Taking a Dive for Gold
After hearing stories of the gold rush days, the tales of Spanish gold, and shipwrecks with enormous wealth, I also was overcome with visions of gold. I saw an article in Skin Diver magazine about divers dredging for gold and the fire in me was again kindled into a burning flame. Anything to do with diving hypnotizes me and the thoughts of diving for gold was more than I could stand.
I parted with some hard-earned money in 1964 and became the owner of a Keene 6-inch gold dredge. The dredge consisted of an inner tube that floated with a 5 HP Briggs and Stratton gas engine, an air compressor, and a high-pressure/high-volume water pump attached to the top of the inner tube. The pump sent water through a 20 foot, 1 1/2 inch hose to the venture action dredge.
The high volume of water squirted into the 6-inch dredge pipe at the correct angle created a suction at the open (or working) end of the L-shaped dredge. Dirt, mud, sand, gravel, rocks and gold were sucked through the 6-foot length of dredge pipe and over a 12-inch sluice box before exiting the dredge pipe.
The small air compressor furnished air through a hose to a regulator in the diver’s mouth which enabled the diver to breathe underwater while operating the gold dredge. I usually ran the dredge for one hour before emptying the sluice box and panning the tailings in a gold pan. (I later found out that I recovered just as much gold after only fifteen minutes.) Years later, the dredges main components were floated on pontoons with a 4-foot sluice box that only had to be emptied once a week.
I was a commercial diver and had just finished the first commercial total-saturation diving job ever attempted. Winter was upon us and we had a break in the diving work until spring. I took my gold dredge and headed to Silver Creek near Morganton, North Carolina looking for gold.
I liked the sound of “Gold in Silver Creek.” I met several people there who were interested in gold. Jim Chapman and Mike Holcombe turned out to be very good friends. I stayed with Jim and we prospected Silver Creek on his property.
It was cold! Each morning there would be three inches of ice on the creek. Being young and fearless, I chopped through the ice and made enough room to work in. I wore a one-forth inch Farmer John wetsuit and ran the dredge while Jim built a fire around a 55-gallon barrel filled with water. When I became so cold that I couldn’t stand it, we would empty the sluice box and I would warm up while Jim panned the tailings of black sand from the sluice.
I warmed up by filling a deck bucket half full of the hot water from the hot water barrel, mixing it with creek water until the perfect temperature was obtained, and then pouring it down the neck of my wet suit As cold as I was, the hot water was wonderful. Using this system, I could work all day in the shallow water of the creek.
Gold – yes, we found gold each and every time we emptied the sluice. Not a lot, but still gold. (With that early rig, there is no telling what we missed!) Just a few specks – just enough to see, just enough to make someone obsessed with gold fever know that a fortune lay nearby.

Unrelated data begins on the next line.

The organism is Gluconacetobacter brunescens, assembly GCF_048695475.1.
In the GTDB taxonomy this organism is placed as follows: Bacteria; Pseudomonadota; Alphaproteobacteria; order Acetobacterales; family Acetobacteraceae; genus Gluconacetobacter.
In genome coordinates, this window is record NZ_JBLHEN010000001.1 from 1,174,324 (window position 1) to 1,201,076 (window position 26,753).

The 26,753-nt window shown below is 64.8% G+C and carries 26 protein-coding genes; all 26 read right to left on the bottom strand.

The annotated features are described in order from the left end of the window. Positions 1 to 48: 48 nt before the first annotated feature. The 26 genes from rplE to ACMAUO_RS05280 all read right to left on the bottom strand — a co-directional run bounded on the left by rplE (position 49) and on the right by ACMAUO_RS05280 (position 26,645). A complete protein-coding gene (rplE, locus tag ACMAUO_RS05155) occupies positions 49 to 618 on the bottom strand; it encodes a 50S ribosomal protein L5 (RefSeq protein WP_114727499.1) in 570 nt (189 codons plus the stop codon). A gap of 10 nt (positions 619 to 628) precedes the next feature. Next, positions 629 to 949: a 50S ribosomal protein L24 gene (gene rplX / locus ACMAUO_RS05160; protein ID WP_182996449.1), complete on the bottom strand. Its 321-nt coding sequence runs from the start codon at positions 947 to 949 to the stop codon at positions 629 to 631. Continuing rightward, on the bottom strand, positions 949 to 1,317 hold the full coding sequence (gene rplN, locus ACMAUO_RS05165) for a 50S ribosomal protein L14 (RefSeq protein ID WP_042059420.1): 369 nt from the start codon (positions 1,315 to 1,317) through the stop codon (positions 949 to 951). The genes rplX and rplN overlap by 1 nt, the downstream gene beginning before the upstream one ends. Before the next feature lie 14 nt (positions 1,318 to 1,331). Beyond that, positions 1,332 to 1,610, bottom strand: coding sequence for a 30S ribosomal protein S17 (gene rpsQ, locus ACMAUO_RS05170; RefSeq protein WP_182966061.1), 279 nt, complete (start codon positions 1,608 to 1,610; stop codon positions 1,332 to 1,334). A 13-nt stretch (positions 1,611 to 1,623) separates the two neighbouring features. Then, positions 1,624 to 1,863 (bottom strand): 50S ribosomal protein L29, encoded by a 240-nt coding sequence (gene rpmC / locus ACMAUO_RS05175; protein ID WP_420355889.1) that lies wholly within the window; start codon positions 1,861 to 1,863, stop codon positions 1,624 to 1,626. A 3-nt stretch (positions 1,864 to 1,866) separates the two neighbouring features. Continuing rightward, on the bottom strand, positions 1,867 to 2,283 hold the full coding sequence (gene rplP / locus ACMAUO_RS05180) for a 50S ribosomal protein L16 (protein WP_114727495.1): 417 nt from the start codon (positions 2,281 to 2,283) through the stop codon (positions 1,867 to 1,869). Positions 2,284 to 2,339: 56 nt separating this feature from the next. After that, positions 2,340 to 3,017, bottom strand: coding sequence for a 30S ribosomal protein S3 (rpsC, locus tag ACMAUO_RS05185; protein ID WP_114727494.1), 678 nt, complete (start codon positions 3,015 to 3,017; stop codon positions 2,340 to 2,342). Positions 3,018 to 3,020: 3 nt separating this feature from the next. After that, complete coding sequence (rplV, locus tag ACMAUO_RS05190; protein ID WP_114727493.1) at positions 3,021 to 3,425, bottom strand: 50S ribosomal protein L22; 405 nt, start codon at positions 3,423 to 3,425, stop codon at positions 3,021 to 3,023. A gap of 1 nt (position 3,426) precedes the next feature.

After two weeks of this obsession, I had to return home. I never went back but think of those times often. I kept my share of the gold in a small jar filled with water (to keep from losing the small flecks of gold). I proudly showed my gold to anyone willing to look at it. Not many were impressed with such a small amount.
I finally married the love of my life, Becky. I showed her my treasure of gold. Becky showed genuine enthusiasm for it and listened intently as I told her of my experiences hunting for gold as well as other mind-boggling experiences. She asked me what I intended to do with the gold. All I had ever done was look at it – it was so beautiful in the sunlight. Becky’s question got me to thinking – what would I like to become of that gold?
I had a ring that had an ankh symbol on it and I decided to make Becky an ankh pendant from the gold to wear around her neck. That would be the perfect gift to give her.
Knowing nothing about processing or refining gold, I figured it would be similar to lead. I carved a mold from wood and prepared to melt the gold in a cast iron skillet iron skillet. I took a cutting torch and thoroughly burned and cleaned the skillet. I then placed some gold in the skillet and proceeded to melt it with the cutting torch.
As the gold melted, it instantly dropped into the bottom of the skillet. This was the result of having old grease that would not burn out impregnated in the bottom of the pan. The result was that I now have a gold-plated skillet with a small nugget in it for over 20 years.
Having been told that you can’t keep a good man down, I tried another approach. I took the gold to a jeweler and had him make the golden ankh.
Becky has worn it almost every day for the last 20 years and it is one of her most prized possessions.